About an hour ago, the Federal Reserved tapered (it reduced its purchases from $85 billion per month to $75). Most economists predicted that there would be no taper.
Last month, the ECB lowered the interest rate. Most economists predicted that it would remain intact.
These days, my decisions aren’t the least bit influenced whenever I hear something like “the consensus among economists is…” and guess what: I’m an economist, at least that’s what it says on my degree
As an economist, I can assure you that pretty much anyone who is at least reasonably intelligent and willing to think for him or herself can make better financial decisions than economists.
For example, throughout my career as an entrepreneur and an investor, I’ve come to the conclusions that a lot of the things I learned during college are either irrelevant or downright wrong.
I gradually became better and better as an entrepreneur/investor through trial and error, my education as an economist had practically no influence whatsoever.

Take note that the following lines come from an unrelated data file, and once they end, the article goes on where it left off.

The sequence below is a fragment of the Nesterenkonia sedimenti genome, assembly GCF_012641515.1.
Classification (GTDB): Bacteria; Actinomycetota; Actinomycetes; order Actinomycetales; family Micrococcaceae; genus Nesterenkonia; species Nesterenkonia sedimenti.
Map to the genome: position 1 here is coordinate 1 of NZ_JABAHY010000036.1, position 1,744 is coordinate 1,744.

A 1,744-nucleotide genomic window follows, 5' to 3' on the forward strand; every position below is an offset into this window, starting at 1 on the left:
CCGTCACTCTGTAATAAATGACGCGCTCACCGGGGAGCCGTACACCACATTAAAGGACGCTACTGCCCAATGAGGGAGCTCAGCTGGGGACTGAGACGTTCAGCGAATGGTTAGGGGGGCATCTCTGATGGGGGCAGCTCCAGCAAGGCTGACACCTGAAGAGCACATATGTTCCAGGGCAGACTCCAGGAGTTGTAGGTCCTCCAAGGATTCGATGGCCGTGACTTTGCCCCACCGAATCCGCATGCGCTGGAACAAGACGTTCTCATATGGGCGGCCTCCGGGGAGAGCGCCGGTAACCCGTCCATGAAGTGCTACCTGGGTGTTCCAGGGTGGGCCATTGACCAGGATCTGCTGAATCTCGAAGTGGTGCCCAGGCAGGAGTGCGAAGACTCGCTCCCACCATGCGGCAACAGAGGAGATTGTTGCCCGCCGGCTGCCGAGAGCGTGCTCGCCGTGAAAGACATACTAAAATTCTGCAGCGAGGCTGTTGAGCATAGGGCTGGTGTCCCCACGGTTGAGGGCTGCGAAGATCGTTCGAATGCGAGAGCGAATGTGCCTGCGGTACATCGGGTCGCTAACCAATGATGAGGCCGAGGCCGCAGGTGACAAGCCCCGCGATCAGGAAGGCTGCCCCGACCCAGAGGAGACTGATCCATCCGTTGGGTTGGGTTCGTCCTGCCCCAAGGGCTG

Financial planners, brokers, whatever.
A lot of these people are *very* good at using fancy words to hide the fact that for the most part, they are utterly clueless.
Don’t make the mistake of blindly trusting them and their predictions.
In fact, this post is yet another argument in favor what I wrote two days ago:
That can and should be extrapolated because quote frankly, I don’t believe in predictions. Domaining predictions, financial predictions, you name it.
You don’t have to take my word for it.
In fact, please don’t.
Just try this experiment:
Step 1) Pick let’s say 5-10 random stock market gurus.
Step 2) Write down their predictions
Step 3) Keep track of the things they got right and the things they got wrong
That’s all you have to do and I assure you that you will think not twice but ten times before trusting a prediction in the future.
So, as a conclusion: what can domainers learn from economists?
Well, economists usually aren’t very good at teaching you what to do but by observing most of them, you’re guaranteed to learn a thing or two about what *not* to do